If not the devil, evil certainly lurked in Southern California as the first decade of the twentieth century drew to a close. Outsiders flooded in, and a few brought with them a violence that shocked even Los Angeles, a city whose bloody frontier days were still within living memory. The October 1, 1910, dynamiting of the anti-union Los Angeles Times headquarters by socialists — the original “crime of the century” — claimed 21 lives and stoked fears of an all-out war between labor and capital. The Boyle Heights Fiend stalked the city’s Eastside, sexually assaulting at least a dozen women, sometimes tying up their husbands or boyfriends and forcing them to watch. In May 1909, a man abducted nine-year-old Anna Poltera as she was walking home from school near Los Feliz. Several days later her body was discovered in a thicket of mustard plants in Griffith Park, her throat sliced so deeply as to almost sever her head. Her killer was never found.

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White claimed hers was an innocent Christian revival group, intent on reintroducing true Methodism to cities across the English-speaking world. The public suspected something sinister. The group made enemies wherever its tents sprang up.

Alma White attracted the attention of the Los Angeles Police Department soon after she arrived in town in spring of 1904 as leader of the Burning Bush movement, a forerunner to the Pillar of Fire. A cacophony of noise emerging from 315 South Olive Street — shouting, shrieking, moaning, and wailing, all set to the incessant thump of a bass drum — announced the arrival of this bizarre new faction. Noise continued day and night and was so loud, neighbors complained they couldn’t even hear the ringing of the steel cables that pulled the nearby Angels Flight funicular up Bunker Hill’s eastern slope. When police officers arrived on May 29, however, no one was willing to swear out a warrant against White and her fellow leaders, who included her husband, “Elder” Kent White, and “Brother” William Edward Shepard. The cult projected an aura of intimidation, and the police had no choice but to let them be.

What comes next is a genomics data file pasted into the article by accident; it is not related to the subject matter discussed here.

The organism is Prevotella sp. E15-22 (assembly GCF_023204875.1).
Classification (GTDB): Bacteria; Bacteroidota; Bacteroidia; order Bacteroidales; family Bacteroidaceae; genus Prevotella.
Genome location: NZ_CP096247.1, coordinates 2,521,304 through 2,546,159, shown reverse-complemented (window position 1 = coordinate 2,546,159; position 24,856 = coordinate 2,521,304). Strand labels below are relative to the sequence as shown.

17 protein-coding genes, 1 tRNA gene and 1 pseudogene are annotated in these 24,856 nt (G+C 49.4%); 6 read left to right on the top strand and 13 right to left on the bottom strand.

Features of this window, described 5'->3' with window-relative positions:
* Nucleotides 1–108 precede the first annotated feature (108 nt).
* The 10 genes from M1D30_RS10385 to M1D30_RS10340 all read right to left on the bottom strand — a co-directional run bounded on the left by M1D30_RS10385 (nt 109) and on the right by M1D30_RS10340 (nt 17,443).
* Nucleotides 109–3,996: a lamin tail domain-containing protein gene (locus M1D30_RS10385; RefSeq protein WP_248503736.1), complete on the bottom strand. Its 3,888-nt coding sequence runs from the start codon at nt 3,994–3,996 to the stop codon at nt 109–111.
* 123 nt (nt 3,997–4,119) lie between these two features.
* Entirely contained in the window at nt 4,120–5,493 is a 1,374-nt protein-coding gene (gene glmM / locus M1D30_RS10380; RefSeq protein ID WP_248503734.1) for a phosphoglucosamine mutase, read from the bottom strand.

On the outskirts of the city’s banking district, White and her followers soon raised a revival tent — the kind encountered in rural America — and the din continued unabated. For weeks hundreds of curious Angelenos packed themselves beneath the canvas. In a typical scene, witnessed by a Los Angeles Times reporter, White strutted — one observer likened her clumsy movement to the “gamboling of an elephant” — across a platform that elevated her from the sawdust floor. She singled out a face in the crowd. “Stand up there!” she boomed. “You are the one, I seen you last night. Hey, you fellow over there. I got you spotted, stand up!” A 16-year-old golden-haired boy in blue overalls stepped forward, fell to his knees at the platform, and cried convulsively as men and women placed their hands on his shaking body, shouting “Amen” and “Glory Hallelujah.” The boy wailed with all his lungs for ten minutes, beating his hands on a bench until they were red and bruised. Eventually, he collapsed from exhaustion. Later, as the boy lay unmoving on the sawdust, White’s husband informed the Times reporter matter-of-factly that “it is the spirit of God possessing his soul.”

In his report, the Times journalist suggested that White and the other leaders of her movement were unleashing a form of mass hypnosis. Whispers spread about strange sacrificial rites, in which cult members tossed their cherished possessions into a bonfire. There was even hushed talk of human sacrifice.

Photo courtesy of Ian Brabner, Rare Americana